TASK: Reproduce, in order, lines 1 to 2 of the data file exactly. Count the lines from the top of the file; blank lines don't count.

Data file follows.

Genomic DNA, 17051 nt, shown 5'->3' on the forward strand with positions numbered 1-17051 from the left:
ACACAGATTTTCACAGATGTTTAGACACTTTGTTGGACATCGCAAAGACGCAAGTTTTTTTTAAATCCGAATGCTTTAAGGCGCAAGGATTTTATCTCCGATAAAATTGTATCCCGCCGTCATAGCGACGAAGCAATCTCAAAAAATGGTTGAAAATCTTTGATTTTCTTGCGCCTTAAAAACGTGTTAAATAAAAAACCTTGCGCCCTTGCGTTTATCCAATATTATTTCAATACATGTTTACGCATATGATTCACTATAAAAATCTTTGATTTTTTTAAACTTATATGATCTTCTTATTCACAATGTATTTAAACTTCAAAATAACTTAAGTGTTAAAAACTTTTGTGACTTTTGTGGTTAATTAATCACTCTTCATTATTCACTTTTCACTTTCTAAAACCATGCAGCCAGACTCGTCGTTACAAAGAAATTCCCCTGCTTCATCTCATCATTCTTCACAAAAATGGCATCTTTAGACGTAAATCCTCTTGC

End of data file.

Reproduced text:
Genomic DNA, 17051 nt, shown 5'->3' on the forward strand with positions numbered 1-17051 from the left:
ACACAGATTTTCACAGATGTTTAGACACTTTGTTGGACATCGCAAAGACGCAAGTTTTTTTTAAATCCGAATGCTTTAAGGCGCAAGGATTTTATCTCCGATAAAATTGTATCCCGCCGTCATAGCGACGAAGCAATCTCAAAAAATGGTTGAAAATCTTTGATTTTCTTGCGCCTTAAAAACGTGTTAAATAAAAAACCTTGCGCCCTTGCGTTTATCCAATATTATTTCAATACATGTTTACGCATATGATTCACTATAAAAATCTTTGATTTTTTTAAACTTATATGATCTTCTTATTCACAATGTATTTAAACTTCAAAATAACTTAAGTGTTAAAAACTTTTGTGACTTTTGTGGTTAATTAATCACTCTTCATTATTCACTTTTCACTTTCTAAAACCATGCAGCCAGACTCGTCGTTACAAAGAAATTCCCCTGCTTCATCTCATCATTCTTCACAAAAATGGCATCTTTAGACGTAAATCCTCTTGC